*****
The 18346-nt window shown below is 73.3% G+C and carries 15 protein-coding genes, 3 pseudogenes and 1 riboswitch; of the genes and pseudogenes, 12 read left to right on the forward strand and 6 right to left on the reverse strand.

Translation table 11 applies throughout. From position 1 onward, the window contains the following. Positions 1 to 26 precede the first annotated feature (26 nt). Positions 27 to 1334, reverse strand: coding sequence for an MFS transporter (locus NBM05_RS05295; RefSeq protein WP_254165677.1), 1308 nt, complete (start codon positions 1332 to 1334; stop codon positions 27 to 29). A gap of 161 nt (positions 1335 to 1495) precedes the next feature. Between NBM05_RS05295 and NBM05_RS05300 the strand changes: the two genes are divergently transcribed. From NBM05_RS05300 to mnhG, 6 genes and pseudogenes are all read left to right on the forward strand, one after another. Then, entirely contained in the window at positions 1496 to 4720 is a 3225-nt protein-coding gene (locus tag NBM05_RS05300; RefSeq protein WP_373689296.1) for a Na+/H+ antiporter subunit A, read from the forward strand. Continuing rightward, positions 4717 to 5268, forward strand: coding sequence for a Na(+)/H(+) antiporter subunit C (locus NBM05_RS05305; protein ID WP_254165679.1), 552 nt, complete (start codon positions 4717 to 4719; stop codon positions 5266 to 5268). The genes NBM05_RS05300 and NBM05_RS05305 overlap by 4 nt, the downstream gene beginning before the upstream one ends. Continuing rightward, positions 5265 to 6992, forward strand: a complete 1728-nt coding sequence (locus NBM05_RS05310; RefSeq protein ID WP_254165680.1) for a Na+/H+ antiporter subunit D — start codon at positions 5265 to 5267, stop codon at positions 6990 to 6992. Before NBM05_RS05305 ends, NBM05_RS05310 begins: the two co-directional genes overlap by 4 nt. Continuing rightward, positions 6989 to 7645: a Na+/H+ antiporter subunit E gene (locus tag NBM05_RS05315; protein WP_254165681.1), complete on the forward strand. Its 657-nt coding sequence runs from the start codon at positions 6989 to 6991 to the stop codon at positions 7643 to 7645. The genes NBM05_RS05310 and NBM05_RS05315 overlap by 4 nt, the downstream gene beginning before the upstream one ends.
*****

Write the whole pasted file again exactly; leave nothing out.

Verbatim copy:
The 18346-nt window shown below is 73.3% G+C and carries 15 protein-coding genes, 3 pseudogenes and 1 riboswitch; of the genes and pseudogenes, 12 read left to right on the forward strand and 6 right to left on the reverse strand.

Translation table 11 applies throughout. From position 1 onward, the window contains the following. Positions 1 to 26 precede the first annotated feature (26 nt). Positions 27 to 1334, reverse strand: coding sequence for an MFS transporter (locus NBM05_RS05295; RefSeq protein WP_254165677.1), 1308 nt, complete (start codon positions 1332 to 1334; stop codon positions 27 to 29). A gap of 161 nt (positions 1335 to 1495) precedes the next feature. Between NBM05_RS05295 and NBM05_RS05300 the strand changes: the two genes are divergently transcribed. From NBM05_RS05300 to mnhG, 6 genes and pseudogenes are all read left to right on the forward strand, one after another. Then, entirely contained in the window at positions 1496 to 4720 is a 3225-nt protein-coding gene (locus tag NBM05_RS05300; RefSeq protein WP_373689296.1) for a Na+/H+ antiporter subunit A, read from the forward strand. Continuing rightward, positions 4717 to 5268, forward strand: coding sequence for a Na(+)/H(+) antiporter subunit C (locus NBM05_RS05305; protein ID WP_254165679.1), 552 nt, complete (start codon positions 4717 to 4719; stop codon positions 5266 to 5268). The genes NBM05_RS05300 and NBM05_RS05305 overlap by 4 nt, the downstream gene beginning before the upstream one ends. Continuing rightward, positions 5265 to 6992, forward strand: a complete 1728-nt coding sequence (locus NBM05_RS05310; RefSeq protein ID WP_254165680.1) for a Na+/H+ antiporter subunit D — start codon at positions 5265 to 5267, stop codon at positions 6990 to 6992. Before NBM05_RS05305 ends, NBM05_RS05310 begins: the two co-directional genes overlap by 4 nt. Continuing rightward, positions 6989 to 7645: a Na+/H+ antiporter subunit E gene (locus tag NBM05_RS05315; protein WP_254165681.1), complete on the forward strand. Its 657-nt coding sequence runs from the start codon at positions 6989 to 6991 to the stop codon at positions 7643 to 7645. The genes NBM05_RS05310 and NBM05_RS05315 overlap by 4 nt, the downstream gene beginning before the upstream one ends.